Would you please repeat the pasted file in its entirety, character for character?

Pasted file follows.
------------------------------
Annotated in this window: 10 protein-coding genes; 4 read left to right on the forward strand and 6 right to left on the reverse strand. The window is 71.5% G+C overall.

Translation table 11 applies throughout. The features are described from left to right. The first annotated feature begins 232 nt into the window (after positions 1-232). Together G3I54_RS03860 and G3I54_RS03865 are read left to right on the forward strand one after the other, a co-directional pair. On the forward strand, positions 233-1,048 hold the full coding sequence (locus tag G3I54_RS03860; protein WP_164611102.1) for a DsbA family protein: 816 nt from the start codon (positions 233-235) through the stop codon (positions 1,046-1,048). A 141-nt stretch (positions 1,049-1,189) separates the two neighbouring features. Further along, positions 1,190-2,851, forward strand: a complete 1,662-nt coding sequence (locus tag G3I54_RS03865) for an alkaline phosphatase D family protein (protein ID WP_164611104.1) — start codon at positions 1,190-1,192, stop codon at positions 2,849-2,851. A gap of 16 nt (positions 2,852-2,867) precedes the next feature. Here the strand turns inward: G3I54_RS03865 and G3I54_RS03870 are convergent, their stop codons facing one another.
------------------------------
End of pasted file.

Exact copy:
Annotated in this window: 10 protein-coding genes; 4 read left to right on the forward strand and 6 right to left on the reverse strand. The window is 71.5% G+C overall.

Translation table 11 applies throughout. The features are described from left to right. The first annotated feature begins 232 nt into the window (after positions 1-232). Together G3I54_RS03860 and G3I54_RS03865 are read left to right on the forward strand one after the other, a co-directional pair. On the forward strand, positions 233-1,048 hold the full coding sequence (locus tag G3I54_RS03860; protein WP_164611102.1) for a DsbA family protein: 816 nt from the start codon (positions 233-235) through the stop codon (positions 1,046-1,048). A 141-nt stretch (positions 1,049-1,189) separates the two neighbouring features. Further along, positions 1,190-2,851, forward strand: a complete 1,662-nt coding sequence (locus tag G3I54_RS03865) for an alkaline phosphatase D family protein (protein ID WP_164611104.1) — start codon at positions 1,190-1,192, stop codon at positions 2,849-2,851. A gap of 16 nt (positions 2,852-2,867) precedes the next feature. Here the strand turns inward: G3I54_RS03865 and G3I54_RS03870 are convergent, their stop codons facing one another.